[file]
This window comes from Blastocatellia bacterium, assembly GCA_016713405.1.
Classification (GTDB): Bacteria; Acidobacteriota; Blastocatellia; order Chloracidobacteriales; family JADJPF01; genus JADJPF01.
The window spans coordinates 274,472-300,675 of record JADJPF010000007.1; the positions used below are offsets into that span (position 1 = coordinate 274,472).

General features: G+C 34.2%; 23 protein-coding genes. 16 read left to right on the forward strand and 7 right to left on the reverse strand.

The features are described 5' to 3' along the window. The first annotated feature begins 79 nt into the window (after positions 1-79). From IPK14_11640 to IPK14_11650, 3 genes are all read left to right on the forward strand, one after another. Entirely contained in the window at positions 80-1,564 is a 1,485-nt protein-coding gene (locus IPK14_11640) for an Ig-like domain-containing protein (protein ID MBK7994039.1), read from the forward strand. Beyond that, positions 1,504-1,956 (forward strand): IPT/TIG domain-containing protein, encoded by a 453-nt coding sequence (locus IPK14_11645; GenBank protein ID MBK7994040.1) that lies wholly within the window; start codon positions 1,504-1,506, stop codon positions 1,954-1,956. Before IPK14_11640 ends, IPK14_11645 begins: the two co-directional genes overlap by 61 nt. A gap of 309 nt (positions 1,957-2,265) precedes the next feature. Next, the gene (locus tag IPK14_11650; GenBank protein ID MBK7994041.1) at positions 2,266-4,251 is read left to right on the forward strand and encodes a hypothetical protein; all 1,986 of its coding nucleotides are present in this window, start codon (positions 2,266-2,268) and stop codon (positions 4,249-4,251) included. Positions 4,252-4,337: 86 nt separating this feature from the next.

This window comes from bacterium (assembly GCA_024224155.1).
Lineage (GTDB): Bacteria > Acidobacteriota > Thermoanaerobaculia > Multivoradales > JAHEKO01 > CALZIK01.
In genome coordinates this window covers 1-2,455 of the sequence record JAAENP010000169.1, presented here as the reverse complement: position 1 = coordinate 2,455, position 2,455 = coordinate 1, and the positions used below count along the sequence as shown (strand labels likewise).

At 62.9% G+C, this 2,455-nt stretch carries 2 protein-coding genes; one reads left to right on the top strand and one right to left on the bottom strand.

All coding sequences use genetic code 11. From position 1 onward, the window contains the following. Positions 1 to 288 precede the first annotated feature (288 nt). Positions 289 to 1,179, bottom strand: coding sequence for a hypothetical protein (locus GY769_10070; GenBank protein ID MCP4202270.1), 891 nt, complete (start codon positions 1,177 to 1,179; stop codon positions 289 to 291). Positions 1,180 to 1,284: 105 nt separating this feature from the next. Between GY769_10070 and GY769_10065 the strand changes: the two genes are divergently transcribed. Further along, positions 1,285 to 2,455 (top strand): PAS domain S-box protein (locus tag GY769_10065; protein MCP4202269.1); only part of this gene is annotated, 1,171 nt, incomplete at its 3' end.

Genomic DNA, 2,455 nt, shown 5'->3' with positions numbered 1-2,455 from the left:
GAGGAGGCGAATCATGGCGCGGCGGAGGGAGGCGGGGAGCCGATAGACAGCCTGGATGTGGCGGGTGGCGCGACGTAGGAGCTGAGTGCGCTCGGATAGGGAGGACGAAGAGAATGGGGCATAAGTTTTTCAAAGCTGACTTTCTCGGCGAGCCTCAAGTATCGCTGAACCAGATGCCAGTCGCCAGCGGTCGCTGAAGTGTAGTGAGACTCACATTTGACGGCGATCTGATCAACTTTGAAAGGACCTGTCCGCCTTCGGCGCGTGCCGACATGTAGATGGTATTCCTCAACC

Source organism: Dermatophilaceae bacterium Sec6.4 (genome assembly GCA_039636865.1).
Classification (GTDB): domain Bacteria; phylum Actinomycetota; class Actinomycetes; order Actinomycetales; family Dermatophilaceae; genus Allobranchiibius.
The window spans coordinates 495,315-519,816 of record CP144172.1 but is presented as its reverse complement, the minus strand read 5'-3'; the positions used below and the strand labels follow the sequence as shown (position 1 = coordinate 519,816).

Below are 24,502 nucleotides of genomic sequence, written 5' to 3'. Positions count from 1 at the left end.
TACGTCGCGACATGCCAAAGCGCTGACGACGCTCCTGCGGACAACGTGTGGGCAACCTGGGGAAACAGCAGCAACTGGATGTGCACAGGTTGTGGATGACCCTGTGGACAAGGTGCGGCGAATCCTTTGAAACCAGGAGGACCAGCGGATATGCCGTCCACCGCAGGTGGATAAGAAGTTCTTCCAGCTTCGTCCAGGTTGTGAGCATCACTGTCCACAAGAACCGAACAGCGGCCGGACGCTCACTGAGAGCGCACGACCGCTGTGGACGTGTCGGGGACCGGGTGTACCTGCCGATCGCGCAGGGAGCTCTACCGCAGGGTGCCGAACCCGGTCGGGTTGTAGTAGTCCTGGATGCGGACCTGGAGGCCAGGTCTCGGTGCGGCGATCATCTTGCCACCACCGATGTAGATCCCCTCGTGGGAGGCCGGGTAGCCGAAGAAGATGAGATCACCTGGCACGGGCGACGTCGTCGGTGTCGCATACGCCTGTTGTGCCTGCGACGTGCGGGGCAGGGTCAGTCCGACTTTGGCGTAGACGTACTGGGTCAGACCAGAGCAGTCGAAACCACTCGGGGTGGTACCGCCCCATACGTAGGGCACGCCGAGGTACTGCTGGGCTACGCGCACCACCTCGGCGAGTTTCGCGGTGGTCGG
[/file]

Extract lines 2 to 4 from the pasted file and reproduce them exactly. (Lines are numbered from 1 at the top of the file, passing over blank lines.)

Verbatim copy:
Classification (GTDB): Bacteria; Acidobacteriota; Blastocatellia; order Chloracidobacteriales; family JADJPF01; genus JADJPF01.
The window spans coordinates 274,472-300,675 of record JADJPF010000007.1; the positions used below are offsets into that span (position 1 = coordinate 274,472).

General features: G+C 34.2%; 23 protein-coding genes. 16 read left to right on the forward strand and 7 right to left on the reverse strand.